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This is the first film I've seen of Tallulah Bankhead's. Her powerhouse personality is rather damped down here, but there's still plenty of allure on display. The hothouse melodrama she's stuck in revolves around a triangle between Charles Bickford, a rough and macho hunter for oil headquartered in a tiny South American village, his wife Tallulah, and Paul Lukas, a German who was Bickford's prisoner during WWI, then his friend and now his assistant. Bickford is the kind of guy who, as the film opens, comes home after a long trip on the river and then a long hike back through the jungle, only to embrace his wife passionately, ending with her face right in his armpit. You can kind of understand how she would, er,"sour" on the guy...especially since Bankhead is such a sultry, elegant presence. Lukas is attractive, but at times a bit difficult to understand with his heavy accent, due to the still not too advanced sound technology. This is also the only time I think you would be able to see rotund Eugene Palette, that staple of 30's screwball comedies, playing a bizarre spanking game (thankfully, fully clothed) in a tavern. I can't remember another female in the whole movie, other than a few in the tavern scene,so Bankhead had the field all to herself and, through it all, she's fabulous, with her "chola" eyebrows, throaty whiskey-and-cigarettes voice, soulful glances and slinky 30's high-fashion wardrobe. This film, and I would think all of her rare film appearances, is worthwhile just to catch her.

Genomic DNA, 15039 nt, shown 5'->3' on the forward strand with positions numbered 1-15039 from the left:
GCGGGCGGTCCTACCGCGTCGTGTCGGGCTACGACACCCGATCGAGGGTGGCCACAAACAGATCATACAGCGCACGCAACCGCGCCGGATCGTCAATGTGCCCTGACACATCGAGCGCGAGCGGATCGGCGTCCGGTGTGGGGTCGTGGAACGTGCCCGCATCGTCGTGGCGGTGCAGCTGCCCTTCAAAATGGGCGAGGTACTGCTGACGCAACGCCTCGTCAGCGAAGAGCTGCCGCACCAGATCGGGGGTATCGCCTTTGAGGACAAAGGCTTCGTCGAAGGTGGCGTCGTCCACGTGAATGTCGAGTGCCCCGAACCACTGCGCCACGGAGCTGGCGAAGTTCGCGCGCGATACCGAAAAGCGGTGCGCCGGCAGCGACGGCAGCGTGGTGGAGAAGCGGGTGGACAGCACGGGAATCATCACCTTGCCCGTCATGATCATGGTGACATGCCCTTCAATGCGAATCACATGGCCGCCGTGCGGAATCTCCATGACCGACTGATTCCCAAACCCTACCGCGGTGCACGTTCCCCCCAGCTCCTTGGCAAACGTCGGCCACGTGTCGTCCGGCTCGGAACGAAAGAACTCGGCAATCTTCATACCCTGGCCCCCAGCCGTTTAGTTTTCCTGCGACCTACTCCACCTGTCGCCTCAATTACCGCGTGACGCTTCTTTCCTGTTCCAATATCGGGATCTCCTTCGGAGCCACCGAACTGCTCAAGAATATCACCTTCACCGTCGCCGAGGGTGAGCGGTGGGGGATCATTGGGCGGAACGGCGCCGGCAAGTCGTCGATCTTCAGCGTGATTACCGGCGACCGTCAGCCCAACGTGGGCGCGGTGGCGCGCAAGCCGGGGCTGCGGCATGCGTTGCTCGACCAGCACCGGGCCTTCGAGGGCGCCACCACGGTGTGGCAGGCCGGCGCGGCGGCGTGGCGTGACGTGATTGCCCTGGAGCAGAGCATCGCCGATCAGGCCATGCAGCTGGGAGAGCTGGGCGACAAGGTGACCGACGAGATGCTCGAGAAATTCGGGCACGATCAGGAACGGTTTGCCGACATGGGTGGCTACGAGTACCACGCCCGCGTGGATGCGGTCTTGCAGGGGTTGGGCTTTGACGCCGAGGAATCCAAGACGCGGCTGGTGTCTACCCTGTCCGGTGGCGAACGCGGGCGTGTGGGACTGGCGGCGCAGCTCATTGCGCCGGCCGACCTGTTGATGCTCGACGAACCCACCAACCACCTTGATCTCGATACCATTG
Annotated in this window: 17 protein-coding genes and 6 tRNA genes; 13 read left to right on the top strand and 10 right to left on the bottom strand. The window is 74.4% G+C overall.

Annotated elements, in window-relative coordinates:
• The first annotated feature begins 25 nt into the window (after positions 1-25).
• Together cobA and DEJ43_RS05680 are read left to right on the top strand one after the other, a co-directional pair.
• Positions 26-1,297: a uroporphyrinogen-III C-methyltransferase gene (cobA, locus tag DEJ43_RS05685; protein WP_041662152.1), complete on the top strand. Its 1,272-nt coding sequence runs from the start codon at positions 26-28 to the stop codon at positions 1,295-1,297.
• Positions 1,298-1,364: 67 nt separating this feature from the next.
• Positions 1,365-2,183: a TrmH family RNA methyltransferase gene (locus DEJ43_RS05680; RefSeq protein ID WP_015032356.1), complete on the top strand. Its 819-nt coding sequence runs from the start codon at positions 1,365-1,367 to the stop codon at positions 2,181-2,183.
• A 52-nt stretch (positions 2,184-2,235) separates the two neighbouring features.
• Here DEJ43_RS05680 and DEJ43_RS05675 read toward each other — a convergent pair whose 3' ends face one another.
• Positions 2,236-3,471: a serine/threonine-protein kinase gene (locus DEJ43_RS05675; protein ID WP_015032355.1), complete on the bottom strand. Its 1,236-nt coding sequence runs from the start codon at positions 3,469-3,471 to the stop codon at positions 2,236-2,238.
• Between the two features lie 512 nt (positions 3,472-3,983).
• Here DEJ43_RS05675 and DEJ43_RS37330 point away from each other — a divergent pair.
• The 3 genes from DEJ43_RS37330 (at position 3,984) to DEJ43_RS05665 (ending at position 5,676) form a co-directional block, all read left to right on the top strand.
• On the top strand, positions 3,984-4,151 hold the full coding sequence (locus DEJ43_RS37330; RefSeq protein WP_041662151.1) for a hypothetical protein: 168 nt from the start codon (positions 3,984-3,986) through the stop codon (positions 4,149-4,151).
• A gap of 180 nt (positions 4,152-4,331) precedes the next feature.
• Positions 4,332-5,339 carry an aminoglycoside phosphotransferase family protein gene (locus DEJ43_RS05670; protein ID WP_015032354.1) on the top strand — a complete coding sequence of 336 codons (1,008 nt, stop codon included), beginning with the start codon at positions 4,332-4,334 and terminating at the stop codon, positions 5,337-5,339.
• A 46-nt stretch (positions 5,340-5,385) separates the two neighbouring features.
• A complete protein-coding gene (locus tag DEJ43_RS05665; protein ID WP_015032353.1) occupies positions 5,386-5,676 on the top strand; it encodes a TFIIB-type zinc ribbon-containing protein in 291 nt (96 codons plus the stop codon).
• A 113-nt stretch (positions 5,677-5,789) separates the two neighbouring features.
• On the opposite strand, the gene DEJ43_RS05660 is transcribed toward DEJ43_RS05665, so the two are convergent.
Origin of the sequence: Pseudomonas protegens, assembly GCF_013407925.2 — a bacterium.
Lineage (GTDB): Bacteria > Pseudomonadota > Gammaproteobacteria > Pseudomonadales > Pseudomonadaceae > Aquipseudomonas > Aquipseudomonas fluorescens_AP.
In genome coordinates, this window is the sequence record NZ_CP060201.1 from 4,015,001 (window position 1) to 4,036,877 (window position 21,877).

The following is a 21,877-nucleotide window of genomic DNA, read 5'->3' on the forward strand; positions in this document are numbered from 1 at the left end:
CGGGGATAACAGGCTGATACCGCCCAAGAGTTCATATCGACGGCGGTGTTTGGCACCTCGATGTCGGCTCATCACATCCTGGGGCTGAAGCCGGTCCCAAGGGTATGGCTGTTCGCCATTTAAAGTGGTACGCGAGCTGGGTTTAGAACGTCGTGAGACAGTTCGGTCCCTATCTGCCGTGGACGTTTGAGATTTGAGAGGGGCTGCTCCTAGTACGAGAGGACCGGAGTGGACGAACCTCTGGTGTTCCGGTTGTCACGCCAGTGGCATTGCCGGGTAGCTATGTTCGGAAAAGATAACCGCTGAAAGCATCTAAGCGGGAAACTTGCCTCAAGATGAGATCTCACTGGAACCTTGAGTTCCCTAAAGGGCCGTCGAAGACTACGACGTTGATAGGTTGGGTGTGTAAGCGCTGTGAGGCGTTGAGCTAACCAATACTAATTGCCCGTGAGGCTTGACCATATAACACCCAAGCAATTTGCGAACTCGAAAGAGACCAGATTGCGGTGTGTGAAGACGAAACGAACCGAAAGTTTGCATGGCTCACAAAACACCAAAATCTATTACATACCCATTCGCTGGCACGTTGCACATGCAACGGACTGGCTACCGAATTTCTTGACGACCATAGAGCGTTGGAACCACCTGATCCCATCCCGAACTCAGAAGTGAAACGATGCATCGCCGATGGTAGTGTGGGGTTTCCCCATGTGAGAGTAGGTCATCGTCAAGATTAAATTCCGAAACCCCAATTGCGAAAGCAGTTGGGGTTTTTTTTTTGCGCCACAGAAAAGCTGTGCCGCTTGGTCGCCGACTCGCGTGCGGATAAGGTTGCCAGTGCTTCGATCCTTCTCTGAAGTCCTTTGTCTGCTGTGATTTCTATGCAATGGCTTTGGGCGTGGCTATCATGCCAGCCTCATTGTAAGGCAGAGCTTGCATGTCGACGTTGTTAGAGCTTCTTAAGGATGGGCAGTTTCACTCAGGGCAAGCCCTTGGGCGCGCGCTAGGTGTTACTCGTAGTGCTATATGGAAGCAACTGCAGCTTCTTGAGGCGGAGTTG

*** This review may contain spoilers ***
Here's a fine cast, Charles Bickford at his most popular, Tallulah
young and on her third talkie and Paul Lukas at his most busy. The
supporting players include Leslie Fenton and Eugene Pallette. How can this
miss? Watch Thunder Below and discover it's so titled for the benefit of
Our story gets off to a bad start with the geography. A map is briefly shown to place the setting in South America, a boat creeps along the river. Hey, it looks just like the Sacramento River. Now the crew has to disembark as the river is too small. Guess they were heading up river. Then our heroes slash through the jungle to the ...ocean? Suddenly, they're at the other end of the river. Then it gets worse.
Bickford plays Walt, an oil man and Joe Tough type. He goes right for his wife (Bankhead as Susan). Straight out of the sweaty jungle, he'll plant a big kiss and then muss-up her hair ('cause she likes it rough). Tells her she should feel privileged to be treated this way. [Hey, scriptwriter, won't this make it difficult for the audience to feel sympathy for this character when he goes blind later]. Lukas plays Ken, and he and Susan have been restraining their mutual 'passions'. Love triangle completed, a doctor arrives to confirm Walt is going blind. Now with the plot mechanics in place, it's time to bring on the emotions. But, honestly, I get more spark out of my soap than Ken and Susan's 'romance'. They say their lines and touch faces and go home and spend their paychecks. Walt swaggers and spouts, with one scene unintentionally funny: Walt tells off Susan's new boyfriend: boyfriend leaves and Walt's still spouting to thin air.
*** SPOILERS *** The climax is illogical, but cleverly filmed. Susan can go home, go off with her new boyfriend or keep romancing Ken in secret. So, what does she do with all these possibilities? She jumps off a cliff into the sea! Camera zooms downward to the rocks, quick cut to sky filling with seagulls in pattern like flower opening. It is done with several quick cuts and is very effective. This transcending moment is ruined when the scene cuts to Walt "oh, something frightened the gulls". The End. What a waste! I think a better title would be "Flatulence A Plenty"
*** This review may contain spoilers ***
Although not the best of Tallulah Bankhead's five (six if you count
MAKE ME A STAR) Paramount films made between 1931-32, THUNDER BELOW
still has a few things going for it. Any Bankhead fan should be pleased
with her look and performance here and the film's Pre-Code sensibility
in it's frank depiction of an adulterous affair doesn't condescend to